As I mentioned, the concepts are pretty thin. The requisite global corporate conspiracy, the rampant consumerism in a dysfunctional dystopia, and the soul-dead protagonist in a souls dead world, are requisite tropes for a film like this. Of course, They have been executed more competently, and in more depth, elsewhere, but the strength of Metropia is its visuals. It is animated for a reason. To that end, the spare, creepy animation style suits the film perfectly. By now, whiz-bang 3D animations are the norm, the rule, so it's at first disconcerting to see animation used so sparingly, minimally and strangely. But this is the point. The world has had all the life and energy sucked out of it, it's no wonder there's not much energy left for the inhabitants of said world. The familiar grey palette allows for even the most subdued tan coat and blonde hair of Nina's to stand out. This lack of movement is also a symbol of conformity. Literally, don't stand out.

Despite its familiar themes, Metropia is worth screening for the simple marriage of form and function it represents. It's a brave filmmaker, who, in this age of Avatar, chooses to make a quiet, simple, creepy film. Saleh, gives us a film, not breathtaking in it's scope, or necessarily ground breaking (except for what it doesn't strive to achieve: mindless spectacle) but calm, understated and worthy, for serious fans of animation, and the brand of sci if familiar to fans of Heavy Metal (the magazine, not the movie).

MdlndeHond 1 May 2010

It's a story somewhere in the lines of 1984. Dystopian is a genre in itself and it's part of the New World Order conspiracy which has been the theme of many cinema and literature since the 50ies. So yes the core of the story is an old one and all has to come from the graphics, characters and small storyline differences.

In that aspect it's not a masterpiece but it is surely nothing to sneeze at. The animation is very okay. The characters are very average human beings which makes them easy to relate to and likable. The fact that the story is not completely new is not disturbing. Very much worth watching.

Samiam3 31 December 2010

Take a trip to Europe in the year 2024. This is a dark age, where the automobile is no longer in use, replaced by a cross country subway system. The most popular product on the market (in fact pretty much the only item) is a shampoo manufactured with a secret mind controlling chemical, which the major corporations use to monitor the public in George Orwell fashion.

In an age where animation can do anything, the decision to do almost nothing certainly stands out in film. Metropia is without doubt the bleakest animated feature I know; a murky institutional world, without a drop of color or sunshine, and everywhere we go is under lit. This makes enough sense when taking into account that this is a future where society is low on energy.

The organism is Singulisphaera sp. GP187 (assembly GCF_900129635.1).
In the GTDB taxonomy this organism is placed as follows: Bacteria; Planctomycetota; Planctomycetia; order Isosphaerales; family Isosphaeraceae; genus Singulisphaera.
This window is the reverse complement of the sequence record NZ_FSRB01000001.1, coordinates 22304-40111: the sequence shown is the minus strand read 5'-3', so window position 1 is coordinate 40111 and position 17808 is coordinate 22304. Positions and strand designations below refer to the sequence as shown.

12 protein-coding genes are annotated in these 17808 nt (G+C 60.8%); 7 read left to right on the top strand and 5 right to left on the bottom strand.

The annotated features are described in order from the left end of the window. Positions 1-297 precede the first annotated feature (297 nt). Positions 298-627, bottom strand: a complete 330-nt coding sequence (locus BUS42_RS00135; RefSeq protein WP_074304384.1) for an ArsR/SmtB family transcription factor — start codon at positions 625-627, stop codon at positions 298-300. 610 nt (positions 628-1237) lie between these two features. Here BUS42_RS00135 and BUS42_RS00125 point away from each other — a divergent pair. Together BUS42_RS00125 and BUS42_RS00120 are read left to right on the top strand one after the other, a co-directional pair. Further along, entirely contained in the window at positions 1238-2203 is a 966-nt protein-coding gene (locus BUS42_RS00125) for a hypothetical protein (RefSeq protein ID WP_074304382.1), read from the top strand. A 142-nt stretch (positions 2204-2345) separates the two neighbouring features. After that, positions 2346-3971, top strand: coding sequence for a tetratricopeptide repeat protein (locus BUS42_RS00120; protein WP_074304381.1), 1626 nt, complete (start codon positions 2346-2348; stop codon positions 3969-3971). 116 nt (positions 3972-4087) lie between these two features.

Not everything however feels credible. The absence of people in great numbers is unusual. The few people who do wander in and out of frame are almost hollow shells. They have no soul, but more importantly they have no movement. Metropia uses the least amount of energy possible to give life to illustrations. To attempt to describe it is not impossible, but it's something that is better off seen for ones self. Metropia is a haunting experience. It's almost a ghost world, not just from the absence of sight, but from the absence of sound. Metropia makes effective use of silence in all the right places, accompanied by an effective, very new age score.

As for the storyline, it is familiar, but not painfully so. It's similar to Brazil, which itself is the product of George Orwell's influence. The climax here feels a bit rushed, and easy, leaving Metropia a bit shorter than I think it should've been, but it remains an entertaining experiment.

soncoman 8 November 2009

I just screened this in advance of its showing at the San Francisco International Animation Festival. It's an interesting film, more for its technique than its narrative. Set in the not-to-distant future in a VERY bleak world, it tells the story of one man's fight against an evil corporation's machinations. Nothing really new narrative-wise, but the plot really isn't the point of this film. It's the animation. The process uses photomontage as its basis, and is quite creepy in its execution. The voice work is well done, and it's always good to see/hear cult film fave Udo Kier. If you enjoyed "1984" or "Brazil," you might want to check this film out.